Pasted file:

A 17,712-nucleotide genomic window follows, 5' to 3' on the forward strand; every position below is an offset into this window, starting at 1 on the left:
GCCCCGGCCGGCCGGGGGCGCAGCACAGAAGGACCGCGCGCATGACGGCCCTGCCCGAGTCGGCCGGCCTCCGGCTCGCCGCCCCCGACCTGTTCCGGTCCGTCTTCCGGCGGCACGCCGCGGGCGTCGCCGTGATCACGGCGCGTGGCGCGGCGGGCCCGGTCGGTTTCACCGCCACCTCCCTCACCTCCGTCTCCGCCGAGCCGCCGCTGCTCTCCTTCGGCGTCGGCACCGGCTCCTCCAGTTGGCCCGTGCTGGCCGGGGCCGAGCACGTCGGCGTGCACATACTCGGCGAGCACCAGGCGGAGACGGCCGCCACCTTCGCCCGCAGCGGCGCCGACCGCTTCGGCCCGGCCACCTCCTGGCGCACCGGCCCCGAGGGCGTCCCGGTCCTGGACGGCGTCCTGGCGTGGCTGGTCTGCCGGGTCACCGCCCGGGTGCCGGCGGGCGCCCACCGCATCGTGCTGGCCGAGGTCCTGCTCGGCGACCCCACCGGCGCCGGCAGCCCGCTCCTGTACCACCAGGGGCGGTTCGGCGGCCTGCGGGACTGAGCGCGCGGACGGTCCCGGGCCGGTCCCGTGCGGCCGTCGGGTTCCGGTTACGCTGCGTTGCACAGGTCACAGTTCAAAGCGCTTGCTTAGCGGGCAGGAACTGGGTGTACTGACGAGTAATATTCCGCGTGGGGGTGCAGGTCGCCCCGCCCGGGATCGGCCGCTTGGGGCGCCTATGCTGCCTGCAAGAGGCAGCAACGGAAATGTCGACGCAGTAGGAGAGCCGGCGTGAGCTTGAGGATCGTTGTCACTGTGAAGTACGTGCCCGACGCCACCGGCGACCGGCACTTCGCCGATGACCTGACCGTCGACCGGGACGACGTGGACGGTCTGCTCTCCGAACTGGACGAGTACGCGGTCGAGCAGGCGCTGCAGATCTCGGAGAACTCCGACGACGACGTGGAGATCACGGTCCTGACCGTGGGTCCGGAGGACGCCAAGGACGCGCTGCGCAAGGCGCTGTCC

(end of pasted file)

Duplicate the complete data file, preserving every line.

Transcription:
A 17,712-nucleotide genomic window follows, 5' to 3' on the forward strand; every position below is an offset into this window, starting at 1 on the left:
GCCCCGGCCGGCCGGGGGCGCAGCACAGAAGGACCGCGCGCATGACGGCCCTGCCCGAGTCGGCCGGCCTCCGGCTCGCCGCCCCCGACCTGTTCCGGTCCGTCTTCCGGCGGCACGCCGCGGGCGTCGCCGTGATCACGGCGCGTGGCGCGGCGGGCCCGGTCGGTTTCACCGCCACCTCCCTCACCTCCGTCTCCGCCGAGCCGCCGCTGCTCTCCTTCGGCGTCGGCACCGGCTCCTCCAGTTGGCCCGTGCTGGCCGGGGCCGAGCACGTCGGCGTGCACATACTCGGCGAGCACCAGGCGGAGACGGCCGCCACCTTCGCCCGCAGCGGCGCCGACCGCTTCGGCCCGGCCACCTCCTGGCGCACCGGCCCCGAGGGCGTCCCGGTCCTGGACGGCGTCCTGGCGTGGCTGGTCTGCCGGGTCACCGCCCGGGTGCCGGCGGGCGCCCACCGCATCGTGCTGGCCGAGGTCCTGCTCGGCGACCCCACCGGCGCCGGCAGCCCGCTCCTGTACCACCAGGGGCGGTTCGGCGGCCTGCGGGACTGAGCGCGCGGACGGTCCCGGGCCGGTCCCGTGCGGCCGTCGGGTTCCGGTTACGCTGCGTTGCACAGGTCACAGTTCAAAGCGCTTGCTTAGCGGGCAGGAACTGGGTGTACTGACGAGTAATATTCCGCGTGGGGGTGCAGGTCGCCCCGCCCGGGATCGGCCGCTTGGGGCGCCTATGCTGCCTGCAAGAGGCAGCAACGGAAATGTCGACGCAGTAGGAGAGCCGGCGTGAGCTTGAGGATCGTTGTCACTGTGAAGTACGTGCCCGACGCCACCGGCGACCGGCACTTCGCCGATGACCTGACCGTCGACCGGGACGACGTGGACGGTCTGCTCTCCGAACTGGACGAGTACGCGGTCGAGCAGGCGCTGCAGATCTCGGAGAACTCCGACGACGACGTGGAGATCACGGTCCTGACCGTGGGTCCGGAGGACGCCAAGGACGCGCTGCGCAAGGCGCTGTCC